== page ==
2.4. Ethical Consideration

This study obtained ethical approval from the Institutional Review Board of the Cameroon Baptist Convention Health Board (IRB2008-25 of 9 April, 2009), the WHO Ethics Review Committee decision (protocol MAL IRM 06 04) of 17 December, 2008, and the Institutional Review Board of the Biotechnology Centre of the University of Yaoundé I (002/BTC-IRB/UY1/2009). The trial was registered in the NIH trial registry (registration number: NCT01845701). The informed consent form was clearly written in English and given to participants to read and those who could not read, and the consent form was explained to them in Pidgin English. Consent to participate in the study for a minor was requested from the parents/legal guardians. The same procedure was used and data/samples were collected only from those that accepted and signed the consent form.

3. Results

Three hundred and twenty subjects consented to the study, filled the study questionnaires, and provided blood samples used for the four malaria diagnostic methods herein evaluated. A total of 320 participants enrolled into the study comprising 43.2% males (138/320) and 56.9% females (56.9%). The ages of the participants ranged from 0.5 years to 65 years and a mean age of 17.8±14.9 years. The geometric mean parasite density GMPD was 5144 with parasitaemia ranging from 0 to 200.000 parasites/μl of blood. Figure 1 shows the detailed result of the trial profile of the 4 diagnostic methods. Screening through measurement of participant’s axillary temperature showed that, out of the 320 participants enrolled, 65.0% (208/320) had fever (temperature ≥ 37.5C) with a mean temperature of 38.0C. In participants with fever at enrolment, 76.44% (159/208) had a positive test for malaria by PCR and 49.11% (55/112) of those that did not have fever had a positive test for malaria by PCR.

Figure 1: Flow chart for the diagnosis of malaria using regular light microscopy, SD Bioline™ mRDT and nested PCR as confirmatory method.

In blood samples monoinfected with P. falciparum alone, it was observed that as the parasite count increased the frequency of observing the Pan and PF line together increased. Table 1 shows the proportion of samples presenting with either the PF line alone or PF and Pan lines at different parasite densities for samples positive for P. falciparum only.

Table 1: Performance of SD Bioline™ mRDT Pf/Pan test lines with change is parasite density.

The results presented in Table 1 showed that using SD Bioline™ mRDT samples with low levels of parasitaemia presented mostly the control and PF lines but as the parasite density gradually increased, the number of samples presenting with both the PF and the Pan lines also increased. Parasitaemia below 500 parasites/μl had a high proportion of participants that presented only the control. As the parasite density increased the percentage proportion of participants with all three lines increased while that with just the control and PF lines decreased.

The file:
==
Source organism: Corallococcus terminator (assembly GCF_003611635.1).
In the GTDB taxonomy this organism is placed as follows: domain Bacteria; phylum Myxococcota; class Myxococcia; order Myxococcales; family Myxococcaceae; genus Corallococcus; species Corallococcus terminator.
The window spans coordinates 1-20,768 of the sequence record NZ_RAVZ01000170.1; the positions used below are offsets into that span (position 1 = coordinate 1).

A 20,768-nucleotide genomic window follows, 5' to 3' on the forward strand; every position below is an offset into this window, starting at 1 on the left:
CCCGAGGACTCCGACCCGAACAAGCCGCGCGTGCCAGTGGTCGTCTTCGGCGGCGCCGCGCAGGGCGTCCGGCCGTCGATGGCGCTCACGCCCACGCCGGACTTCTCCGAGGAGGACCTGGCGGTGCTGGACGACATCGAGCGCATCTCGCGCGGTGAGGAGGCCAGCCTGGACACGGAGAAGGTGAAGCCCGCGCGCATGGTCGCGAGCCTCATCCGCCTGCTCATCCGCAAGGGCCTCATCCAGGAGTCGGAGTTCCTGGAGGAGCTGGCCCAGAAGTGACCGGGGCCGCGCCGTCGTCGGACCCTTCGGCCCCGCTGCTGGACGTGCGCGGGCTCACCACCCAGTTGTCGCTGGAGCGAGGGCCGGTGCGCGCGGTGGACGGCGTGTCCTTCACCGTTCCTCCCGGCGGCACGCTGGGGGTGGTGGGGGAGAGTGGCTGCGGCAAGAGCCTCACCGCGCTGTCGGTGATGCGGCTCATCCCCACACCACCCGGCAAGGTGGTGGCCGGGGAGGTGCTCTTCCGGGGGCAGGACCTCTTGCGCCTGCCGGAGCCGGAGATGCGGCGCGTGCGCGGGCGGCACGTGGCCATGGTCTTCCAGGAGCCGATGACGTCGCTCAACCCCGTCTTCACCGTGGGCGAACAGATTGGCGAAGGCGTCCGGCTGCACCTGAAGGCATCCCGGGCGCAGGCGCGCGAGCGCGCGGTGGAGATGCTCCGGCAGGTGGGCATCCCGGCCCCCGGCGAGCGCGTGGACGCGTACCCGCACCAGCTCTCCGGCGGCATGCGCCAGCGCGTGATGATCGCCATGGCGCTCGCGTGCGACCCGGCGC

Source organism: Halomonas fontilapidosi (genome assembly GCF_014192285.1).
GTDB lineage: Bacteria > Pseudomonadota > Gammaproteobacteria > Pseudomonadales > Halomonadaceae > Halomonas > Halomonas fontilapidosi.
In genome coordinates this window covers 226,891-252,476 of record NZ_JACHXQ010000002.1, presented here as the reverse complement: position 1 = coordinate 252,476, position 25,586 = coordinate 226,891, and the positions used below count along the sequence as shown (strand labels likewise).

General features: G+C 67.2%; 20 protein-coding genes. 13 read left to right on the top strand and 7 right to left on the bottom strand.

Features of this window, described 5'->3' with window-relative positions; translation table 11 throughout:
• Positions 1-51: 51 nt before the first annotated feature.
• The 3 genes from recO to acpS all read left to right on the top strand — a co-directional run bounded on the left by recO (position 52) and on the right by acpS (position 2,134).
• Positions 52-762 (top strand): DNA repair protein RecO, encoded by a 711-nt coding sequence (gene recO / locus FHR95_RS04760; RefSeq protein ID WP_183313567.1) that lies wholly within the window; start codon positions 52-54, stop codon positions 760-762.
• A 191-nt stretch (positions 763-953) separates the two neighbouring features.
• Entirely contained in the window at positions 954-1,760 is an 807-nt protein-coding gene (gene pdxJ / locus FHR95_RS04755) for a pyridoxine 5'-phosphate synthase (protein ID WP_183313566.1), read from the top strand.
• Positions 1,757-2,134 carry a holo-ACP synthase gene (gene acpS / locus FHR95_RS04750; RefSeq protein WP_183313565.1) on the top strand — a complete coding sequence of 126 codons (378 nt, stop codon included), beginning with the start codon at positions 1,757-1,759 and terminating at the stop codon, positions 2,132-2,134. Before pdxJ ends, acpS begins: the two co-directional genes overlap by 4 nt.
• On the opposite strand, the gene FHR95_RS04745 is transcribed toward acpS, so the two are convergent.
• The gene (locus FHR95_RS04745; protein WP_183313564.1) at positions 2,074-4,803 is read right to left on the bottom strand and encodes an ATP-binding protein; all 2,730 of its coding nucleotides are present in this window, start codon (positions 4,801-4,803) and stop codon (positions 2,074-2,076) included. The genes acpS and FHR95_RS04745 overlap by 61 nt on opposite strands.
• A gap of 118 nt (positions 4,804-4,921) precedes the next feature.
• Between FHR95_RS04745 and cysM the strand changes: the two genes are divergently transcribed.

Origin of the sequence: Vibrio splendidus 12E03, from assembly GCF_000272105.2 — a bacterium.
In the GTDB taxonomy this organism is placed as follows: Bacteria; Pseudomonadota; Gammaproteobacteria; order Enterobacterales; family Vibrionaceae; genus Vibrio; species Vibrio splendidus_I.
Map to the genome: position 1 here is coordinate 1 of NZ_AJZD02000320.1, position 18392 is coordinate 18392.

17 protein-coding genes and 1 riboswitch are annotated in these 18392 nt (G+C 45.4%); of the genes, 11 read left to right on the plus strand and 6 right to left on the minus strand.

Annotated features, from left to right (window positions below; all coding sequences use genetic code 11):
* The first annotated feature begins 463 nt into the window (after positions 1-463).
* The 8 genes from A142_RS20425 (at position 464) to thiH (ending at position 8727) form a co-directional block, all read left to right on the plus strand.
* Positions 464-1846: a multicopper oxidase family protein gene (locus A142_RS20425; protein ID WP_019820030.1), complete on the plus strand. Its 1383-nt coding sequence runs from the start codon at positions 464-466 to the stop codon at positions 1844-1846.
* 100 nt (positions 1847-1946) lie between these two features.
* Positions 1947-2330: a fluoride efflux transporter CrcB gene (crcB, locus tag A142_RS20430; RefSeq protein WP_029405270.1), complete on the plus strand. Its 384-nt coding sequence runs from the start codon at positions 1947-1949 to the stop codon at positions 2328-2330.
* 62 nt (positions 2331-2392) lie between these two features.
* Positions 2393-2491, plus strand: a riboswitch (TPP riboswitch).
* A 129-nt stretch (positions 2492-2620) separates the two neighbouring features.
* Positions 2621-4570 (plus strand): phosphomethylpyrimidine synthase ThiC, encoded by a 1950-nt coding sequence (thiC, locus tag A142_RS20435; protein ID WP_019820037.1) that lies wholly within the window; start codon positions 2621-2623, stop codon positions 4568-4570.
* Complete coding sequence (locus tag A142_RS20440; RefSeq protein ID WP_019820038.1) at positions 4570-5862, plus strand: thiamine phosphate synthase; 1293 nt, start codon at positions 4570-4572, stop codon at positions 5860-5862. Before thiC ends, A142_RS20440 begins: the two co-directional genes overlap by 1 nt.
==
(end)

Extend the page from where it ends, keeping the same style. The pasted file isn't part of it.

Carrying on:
Nested PCR analysis of extracted DNA from all the samples indicated that 66.87% (214/320) of the samples were positive for malaria parasite. Eleven and six samples initially shown to be negative by light microscopy and SD Bioline™ mRDT, respectively, were positive for parasite DNA by nested PCR. Also, six samples negative by light microscopy and RDT were positive on amplification by PCR as shown in Figure 1 of the trial profile.

Table 2 presents the detailed results obtained for the diagnosis of malaria using light microscopy, SD Bioline™ mRDT, and PCR. The PCR diagnosis of malaria was considered the reference standard method of diagnosis in this study. Two samples which were initially negative by both light microscopy and SD Bioline™ mRDT were subsequently shown to be positive (Plasmodium ovale) by PCR species analysis while one negative by PCR was shown to be positive with a pan line by SD Bioline™ mRDT and was later genotyped to be P. ovale. Eight of the positive samples that presented with the Pan test line only were later identified as positive (Plasmodium ovale) by PCR analysis. Out of the 214 samples successfully amplified 82.71% (177/214) had monoinfection with Plasmodium falciparum and 5.14% (11/214) had monoinfection with Plasmodium ovale. Coinfections were seen with 4.67% (10/214) of the samples having a mixture of ovale and falciparum and 7.41% (16/216) having a mixture of falciparum and malariae. Monoinfection with Plasmodium malariae alone was not observed as well as cases of triple infection with falciparum, ovale and malariae. In all the samples analysed, no case of Plasmodium vivax malaria was seen. The overall disease prevalence using presumptive diagnosis, light microscopy, SD Bioline™ mRDT, and PCR was, respectively, 65%, 65.30%, 65.60%, and 66.90%. The nested PCR method showed positive for more samples than any other method of diagnosis.

Table 2: Microscopy and SD Bioline™ mRDT diagnosis results compared to nested PCR.